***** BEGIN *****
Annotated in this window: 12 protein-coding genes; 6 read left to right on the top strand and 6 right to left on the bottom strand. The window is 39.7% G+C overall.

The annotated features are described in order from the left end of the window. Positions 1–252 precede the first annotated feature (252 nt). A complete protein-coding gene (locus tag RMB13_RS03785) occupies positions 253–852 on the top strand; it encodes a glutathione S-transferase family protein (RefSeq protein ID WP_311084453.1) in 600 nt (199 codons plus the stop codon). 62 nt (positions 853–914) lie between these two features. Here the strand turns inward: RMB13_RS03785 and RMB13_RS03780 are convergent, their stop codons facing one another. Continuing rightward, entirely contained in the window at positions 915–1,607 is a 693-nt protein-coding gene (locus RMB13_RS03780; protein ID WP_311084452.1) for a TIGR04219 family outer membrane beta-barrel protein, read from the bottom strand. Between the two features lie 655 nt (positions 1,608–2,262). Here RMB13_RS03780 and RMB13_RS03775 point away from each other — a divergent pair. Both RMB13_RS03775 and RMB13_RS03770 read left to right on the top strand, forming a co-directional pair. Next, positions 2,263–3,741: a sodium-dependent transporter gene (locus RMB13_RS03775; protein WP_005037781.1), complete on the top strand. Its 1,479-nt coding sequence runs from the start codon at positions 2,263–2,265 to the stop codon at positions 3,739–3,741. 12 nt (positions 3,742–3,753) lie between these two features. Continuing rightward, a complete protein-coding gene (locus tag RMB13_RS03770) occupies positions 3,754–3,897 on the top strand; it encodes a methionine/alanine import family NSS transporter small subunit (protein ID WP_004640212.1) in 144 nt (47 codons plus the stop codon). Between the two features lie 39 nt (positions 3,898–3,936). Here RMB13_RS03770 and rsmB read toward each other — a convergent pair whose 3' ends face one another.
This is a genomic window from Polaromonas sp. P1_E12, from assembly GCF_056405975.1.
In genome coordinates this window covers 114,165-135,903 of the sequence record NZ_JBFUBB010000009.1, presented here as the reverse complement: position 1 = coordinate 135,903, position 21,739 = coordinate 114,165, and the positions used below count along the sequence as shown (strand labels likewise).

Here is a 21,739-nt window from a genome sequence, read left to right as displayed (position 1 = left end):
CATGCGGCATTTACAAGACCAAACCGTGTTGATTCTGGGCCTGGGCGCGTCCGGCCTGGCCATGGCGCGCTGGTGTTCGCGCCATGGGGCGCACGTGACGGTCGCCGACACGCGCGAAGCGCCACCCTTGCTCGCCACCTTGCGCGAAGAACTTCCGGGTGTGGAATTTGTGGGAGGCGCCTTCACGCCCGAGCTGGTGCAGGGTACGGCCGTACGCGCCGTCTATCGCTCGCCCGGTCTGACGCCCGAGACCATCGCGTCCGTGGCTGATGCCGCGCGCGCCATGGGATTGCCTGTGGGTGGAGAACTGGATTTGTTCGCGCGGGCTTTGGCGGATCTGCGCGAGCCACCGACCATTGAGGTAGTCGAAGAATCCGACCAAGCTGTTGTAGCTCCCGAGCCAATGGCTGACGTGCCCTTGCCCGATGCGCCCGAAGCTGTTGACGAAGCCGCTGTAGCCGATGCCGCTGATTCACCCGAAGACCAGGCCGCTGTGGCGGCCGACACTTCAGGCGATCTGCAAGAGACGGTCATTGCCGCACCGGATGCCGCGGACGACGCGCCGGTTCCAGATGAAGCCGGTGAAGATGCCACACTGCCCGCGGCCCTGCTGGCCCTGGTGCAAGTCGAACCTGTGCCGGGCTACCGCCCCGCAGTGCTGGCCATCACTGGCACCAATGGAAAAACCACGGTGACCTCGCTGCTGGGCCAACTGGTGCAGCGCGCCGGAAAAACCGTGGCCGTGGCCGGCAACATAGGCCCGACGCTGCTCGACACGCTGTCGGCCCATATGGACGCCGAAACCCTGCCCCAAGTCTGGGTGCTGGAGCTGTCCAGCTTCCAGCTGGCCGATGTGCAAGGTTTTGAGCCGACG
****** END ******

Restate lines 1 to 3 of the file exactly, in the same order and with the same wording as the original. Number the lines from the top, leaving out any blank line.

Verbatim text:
Annotated in this window: 12 protein-coding genes; 6 read left to right on the top strand and 6 right to left on the bottom strand. The window is 39.7% G+C overall.

The annotated features are described in order from the left end of the window. Positions 1–252 precede the first annotated feature (252 nt). A complete protein-coding gene (locus tag RMB13_RS03785) occupies positions 253–852 on the top strand; it encodes a glutathione S-transferase family protein (RefSeq protein ID WP_311084453.1) in 600 nt (199 codons plus the stop codon). 62 nt (positions 853–914) lie between these two features. Here the strand turns inward: RMB13_RS03785 and RMB13_RS03780 are convergent, their stop codons facing one another. Continuing rightward, entirely contained in the window at positions 915–1,607 is a 693-nt protein-coding gene (locus RMB13_RS03780; protein ID WP_311084452.1) for a TIGR04219 family outer membrane beta-barrel protein, read from the bottom strand. Between the two features lie 655 nt (positions 1,608–2,262). Here RMB13_RS03780 and RMB13_RS03775 point away from each other — a divergent pair. Both RMB13_RS03775 and RMB13_RS03770 read left to right on the top strand, forming a co-directional pair. Next, positions 2,263–3,741: a sodium-dependent transporter gene (locus RMB13_RS03775; protein WP_005037781.1), complete on the top strand. Its 1,479-nt coding sequence runs from the start codon at positions 2,263–2,265 to the stop codon at positions 3,739–3,741. 12 nt (positions 3,742–3,753) lie between these two features. Continuing rightward, a complete protein-coding gene (locus tag RMB13_RS03770) occupies positions 3,754–3,897 on the top strand; it encodes a methionine/alanine import family NSS transporter small subunit (protein ID WP_004640212.1) in 144 nt (47 codons plus the stop codon). Between the two features lie 39 nt (positions 3,898–3,936). Here RMB13_RS03770 and rsmB read toward each other — a convergent pair whose 3' ends face one another.
This is a genomic window from Polaromonas sp. P1_E12, from assembly GCF_056405975.1.